Man's penis removed from pipe
A man who went to casualty with his penis stuck in a steel pipe had to be cut free by firefighters using a metal grinder
Medics at Southampton General Hospital could not get the man's penis out of the stainless steel pipe because the restricted blood flow had caused it to become aroused.
So they called in Hampshire Fire and Rescue Service
They turned up with a special equipment unit from St Mary's station in Southampton and seven firefighters to help in what a spokesman said was a ''delicate operation''.
The firefighters used the four-and-a-half-inch grinder to cut the pipe from around the man's penis and it took about 30 minutes.
The patient was given an anesthetic and his penis was left bruised and swollen but otherwise unharmed.
The anxious man aged about 40 gave hospital staff no explanation about how the pipe got stuck after he turned up on Tuesday morning.
A Hampshire Fire and Rescue Service spokesman said: ''Initially the crew did not have the appropriate cutting equipment to free the man.
''It was a very delicate operation that required a very steady hand and the crew was worried about things getting too hot during the cutting.
Funeral home sent “grandmother's brain to family”
Members of a New Mexico family are suing a funeral home, claiming their grandmother's brain was sent home in a bag of personal effects given to them after her death.
The lawsuit filed on behalf of four family members in state District Court in Albuquerque says the discovery was made the day after interment, when relatives smelled a foul odor coming from a bag they received from DeVargas Funeral Home and Crematory of the Espanola Valley.
The Albuquerque Journal reported on the lawsuit in a story published on Wednesday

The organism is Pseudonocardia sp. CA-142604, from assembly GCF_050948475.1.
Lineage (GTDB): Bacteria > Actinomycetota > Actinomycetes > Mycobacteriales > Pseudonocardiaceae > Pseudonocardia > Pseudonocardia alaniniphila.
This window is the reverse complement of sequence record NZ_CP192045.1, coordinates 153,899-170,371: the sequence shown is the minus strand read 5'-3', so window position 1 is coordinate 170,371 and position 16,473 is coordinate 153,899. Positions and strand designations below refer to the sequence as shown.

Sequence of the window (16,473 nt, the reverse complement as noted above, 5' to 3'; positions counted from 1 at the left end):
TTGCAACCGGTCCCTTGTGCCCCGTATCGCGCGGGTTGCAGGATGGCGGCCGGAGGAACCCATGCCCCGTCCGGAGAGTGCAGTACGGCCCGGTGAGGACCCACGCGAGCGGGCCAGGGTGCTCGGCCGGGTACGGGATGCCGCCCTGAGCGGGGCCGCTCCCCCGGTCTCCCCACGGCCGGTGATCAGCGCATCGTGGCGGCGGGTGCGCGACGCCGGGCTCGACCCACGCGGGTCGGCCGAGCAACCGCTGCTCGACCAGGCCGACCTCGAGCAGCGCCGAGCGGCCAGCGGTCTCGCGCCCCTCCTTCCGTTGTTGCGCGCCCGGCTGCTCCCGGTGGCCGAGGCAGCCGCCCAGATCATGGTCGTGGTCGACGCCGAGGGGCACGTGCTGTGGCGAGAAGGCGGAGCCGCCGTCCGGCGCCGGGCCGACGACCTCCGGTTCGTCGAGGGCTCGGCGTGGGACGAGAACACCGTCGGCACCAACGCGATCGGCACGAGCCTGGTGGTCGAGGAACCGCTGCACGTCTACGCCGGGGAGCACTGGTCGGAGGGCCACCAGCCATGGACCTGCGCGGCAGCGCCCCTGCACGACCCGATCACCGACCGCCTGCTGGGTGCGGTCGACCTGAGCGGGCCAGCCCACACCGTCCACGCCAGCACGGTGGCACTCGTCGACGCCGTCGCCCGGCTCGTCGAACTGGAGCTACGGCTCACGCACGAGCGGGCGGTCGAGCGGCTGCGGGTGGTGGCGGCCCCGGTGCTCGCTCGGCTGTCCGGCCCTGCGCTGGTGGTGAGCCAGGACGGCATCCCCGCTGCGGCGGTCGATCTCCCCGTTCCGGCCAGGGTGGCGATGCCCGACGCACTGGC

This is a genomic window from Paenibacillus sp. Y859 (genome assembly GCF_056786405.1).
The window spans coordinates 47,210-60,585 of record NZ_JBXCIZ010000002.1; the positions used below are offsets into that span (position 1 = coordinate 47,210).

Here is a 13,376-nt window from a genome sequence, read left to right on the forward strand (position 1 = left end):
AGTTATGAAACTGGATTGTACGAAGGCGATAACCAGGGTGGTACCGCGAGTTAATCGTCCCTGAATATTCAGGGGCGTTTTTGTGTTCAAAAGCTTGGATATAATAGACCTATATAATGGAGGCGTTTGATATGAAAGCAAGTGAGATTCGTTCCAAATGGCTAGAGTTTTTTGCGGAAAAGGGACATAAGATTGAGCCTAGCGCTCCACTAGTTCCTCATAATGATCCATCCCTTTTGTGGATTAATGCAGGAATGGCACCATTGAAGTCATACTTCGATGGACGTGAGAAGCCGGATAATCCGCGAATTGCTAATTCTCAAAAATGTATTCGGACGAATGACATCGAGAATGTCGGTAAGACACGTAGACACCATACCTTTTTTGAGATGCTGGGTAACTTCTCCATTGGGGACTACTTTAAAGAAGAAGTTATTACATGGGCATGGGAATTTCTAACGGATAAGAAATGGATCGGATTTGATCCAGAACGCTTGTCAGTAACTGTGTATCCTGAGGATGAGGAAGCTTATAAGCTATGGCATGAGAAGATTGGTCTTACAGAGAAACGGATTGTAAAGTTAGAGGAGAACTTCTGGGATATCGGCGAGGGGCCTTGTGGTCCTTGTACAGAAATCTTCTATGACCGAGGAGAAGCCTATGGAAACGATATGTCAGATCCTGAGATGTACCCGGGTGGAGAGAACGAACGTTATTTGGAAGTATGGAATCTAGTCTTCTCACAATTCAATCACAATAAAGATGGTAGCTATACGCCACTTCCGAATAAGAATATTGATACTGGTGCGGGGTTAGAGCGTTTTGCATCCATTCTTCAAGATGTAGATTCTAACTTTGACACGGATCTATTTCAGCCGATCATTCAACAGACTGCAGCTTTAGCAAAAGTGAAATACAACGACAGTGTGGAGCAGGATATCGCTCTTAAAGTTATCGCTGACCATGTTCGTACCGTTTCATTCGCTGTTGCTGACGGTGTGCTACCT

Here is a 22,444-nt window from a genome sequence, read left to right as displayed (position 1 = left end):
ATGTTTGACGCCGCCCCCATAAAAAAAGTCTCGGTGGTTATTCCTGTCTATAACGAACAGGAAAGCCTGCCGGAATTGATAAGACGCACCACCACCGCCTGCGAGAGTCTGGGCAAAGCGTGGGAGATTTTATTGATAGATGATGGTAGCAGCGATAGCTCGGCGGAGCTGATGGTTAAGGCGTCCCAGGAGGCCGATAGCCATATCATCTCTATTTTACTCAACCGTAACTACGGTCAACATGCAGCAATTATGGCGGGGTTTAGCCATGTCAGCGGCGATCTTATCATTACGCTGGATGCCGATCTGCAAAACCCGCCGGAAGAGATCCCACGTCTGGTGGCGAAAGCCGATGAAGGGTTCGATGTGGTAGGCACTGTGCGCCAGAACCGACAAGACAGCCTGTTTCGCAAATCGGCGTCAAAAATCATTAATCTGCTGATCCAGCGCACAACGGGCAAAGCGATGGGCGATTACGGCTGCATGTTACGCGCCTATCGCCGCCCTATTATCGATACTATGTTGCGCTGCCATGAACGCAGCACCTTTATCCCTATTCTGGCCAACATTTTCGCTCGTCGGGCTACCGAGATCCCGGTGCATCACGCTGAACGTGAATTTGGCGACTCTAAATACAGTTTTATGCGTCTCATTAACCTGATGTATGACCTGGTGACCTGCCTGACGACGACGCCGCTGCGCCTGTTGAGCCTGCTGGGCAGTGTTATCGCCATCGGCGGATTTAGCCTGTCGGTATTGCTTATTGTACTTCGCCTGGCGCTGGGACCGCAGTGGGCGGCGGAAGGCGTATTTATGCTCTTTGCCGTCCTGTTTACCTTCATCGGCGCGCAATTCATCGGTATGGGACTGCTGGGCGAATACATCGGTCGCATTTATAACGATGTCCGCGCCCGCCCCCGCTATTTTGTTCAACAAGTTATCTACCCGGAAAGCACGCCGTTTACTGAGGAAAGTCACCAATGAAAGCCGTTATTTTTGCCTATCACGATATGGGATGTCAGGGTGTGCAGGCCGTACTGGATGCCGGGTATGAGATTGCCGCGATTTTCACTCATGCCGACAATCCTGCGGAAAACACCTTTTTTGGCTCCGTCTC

Johnny DeVargas, the owner of the funeral home, said the fault did not lie with his business, and that another entity in Utah - where the woman died in a September car crash - was responsible.
Beef Processing Method Is Questioned
Eight years ago, federal officials were struggling to remove potentially deadly E. coli from hamburgers when an entrepreneurial company from South Dakota came up with a novel idea: injecting beef with ammonia.
The company, Beef Products Inc., had been looking to expand into the hamburger business with a product made from beef that included fatty trimmings the industry once relegated to pet food and cooking oil. The trimmings were particularly susceptible to contamination, but a study commissioned by the company showed that the ammonia process would kill E. coli as well as salmonella.
With the U.S.D.A.’s stamp of approval, the company’s processed beef has become a mainstay in America’s hamburgers. McDonald’s, Burger King and other fast-food giants use it as a component in ground beef, as do grocery chains. The federal school lunch program used an estimated 5.5 million pounds of the processed beef last year alone.